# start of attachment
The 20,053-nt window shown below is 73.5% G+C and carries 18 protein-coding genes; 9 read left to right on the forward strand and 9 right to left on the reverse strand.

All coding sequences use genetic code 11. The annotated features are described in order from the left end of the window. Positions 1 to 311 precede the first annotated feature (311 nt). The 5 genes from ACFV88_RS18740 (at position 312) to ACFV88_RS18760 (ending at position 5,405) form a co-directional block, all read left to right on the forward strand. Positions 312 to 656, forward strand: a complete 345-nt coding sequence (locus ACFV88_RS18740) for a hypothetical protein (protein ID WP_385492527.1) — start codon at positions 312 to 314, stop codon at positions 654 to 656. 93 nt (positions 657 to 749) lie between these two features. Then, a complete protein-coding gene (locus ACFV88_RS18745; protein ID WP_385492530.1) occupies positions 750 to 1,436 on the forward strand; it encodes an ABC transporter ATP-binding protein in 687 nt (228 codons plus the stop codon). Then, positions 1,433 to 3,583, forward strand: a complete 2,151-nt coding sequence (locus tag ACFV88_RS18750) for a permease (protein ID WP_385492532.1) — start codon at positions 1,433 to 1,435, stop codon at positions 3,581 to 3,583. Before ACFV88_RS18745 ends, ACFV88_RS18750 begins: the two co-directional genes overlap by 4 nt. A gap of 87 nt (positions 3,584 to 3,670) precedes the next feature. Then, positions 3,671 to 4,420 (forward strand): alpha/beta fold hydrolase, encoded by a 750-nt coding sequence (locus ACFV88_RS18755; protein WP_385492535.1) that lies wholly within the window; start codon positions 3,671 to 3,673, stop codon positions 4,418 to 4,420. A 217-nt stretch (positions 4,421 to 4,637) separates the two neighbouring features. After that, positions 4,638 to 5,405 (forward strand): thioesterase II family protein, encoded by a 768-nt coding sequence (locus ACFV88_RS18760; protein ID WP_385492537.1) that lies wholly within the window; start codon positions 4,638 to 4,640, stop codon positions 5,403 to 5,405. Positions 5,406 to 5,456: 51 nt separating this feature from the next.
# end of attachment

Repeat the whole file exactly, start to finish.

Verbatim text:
The 20,053-nt window shown below is 73.5% G+C and carries 18 protein-coding genes; 9 read left to right on the forward strand and 9 right to left on the reverse strand.

All coding sequences use genetic code 11. The annotated features are described in order from the left end of the window. Positions 1 to 311 precede the first annotated feature (311 nt). The 5 genes from ACFV88_RS18740 (at position 312) to ACFV88_RS18760 (ending at position 5,405) form a co-directional block, all read left to right on the forward strand. Positions 312 to 656, forward strand: a complete 345-nt coding sequence (locus ACFV88_RS18740) for a hypothetical protein (protein ID WP_385492527.1) — start codon at positions 312 to 314, stop codon at positions 654 to 656. 93 nt (positions 657 to 749) lie between these two features. Then, a complete protein-coding gene (locus ACFV88_RS18745; protein ID WP_385492530.1) occupies positions 750 to 1,436 on the forward strand; it encodes an ABC transporter ATP-binding protein in 687 nt (228 codons plus the stop codon). Then, positions 1,433 to 3,583, forward strand: a complete 2,151-nt coding sequence (locus tag ACFV88_RS18750) for a permease (protein ID WP_385492532.1) — start codon at positions 1,433 to 1,435, stop codon at positions 3,581 to 3,583. Before ACFV88_RS18745 ends, ACFV88_RS18750 begins: the two co-directional genes overlap by 4 nt. A gap of 87 nt (positions 3,584 to 3,670) precedes the next feature. Then, positions 3,671 to 4,420 (forward strand): alpha/beta fold hydrolase, encoded by a 750-nt coding sequence (locus ACFV88_RS18755; protein WP_385492535.1) that lies wholly within the window; start codon positions 3,671 to 3,673, stop codon positions 4,418 to 4,420. A 217-nt stretch (positions 4,421 to 4,637) separates the two neighbouring features. After that, positions 4,638 to 5,405 (forward strand): thioesterase II family protein, encoded by a 768-nt coding sequence (locus ACFV88_RS18760; protein ID WP_385492537.1) that lies wholly within the window; start codon positions 4,638 to 4,640, stop codon positions 5,403 to 5,405. Positions 5,406 to 5,456: 51 nt separating this feature from the next.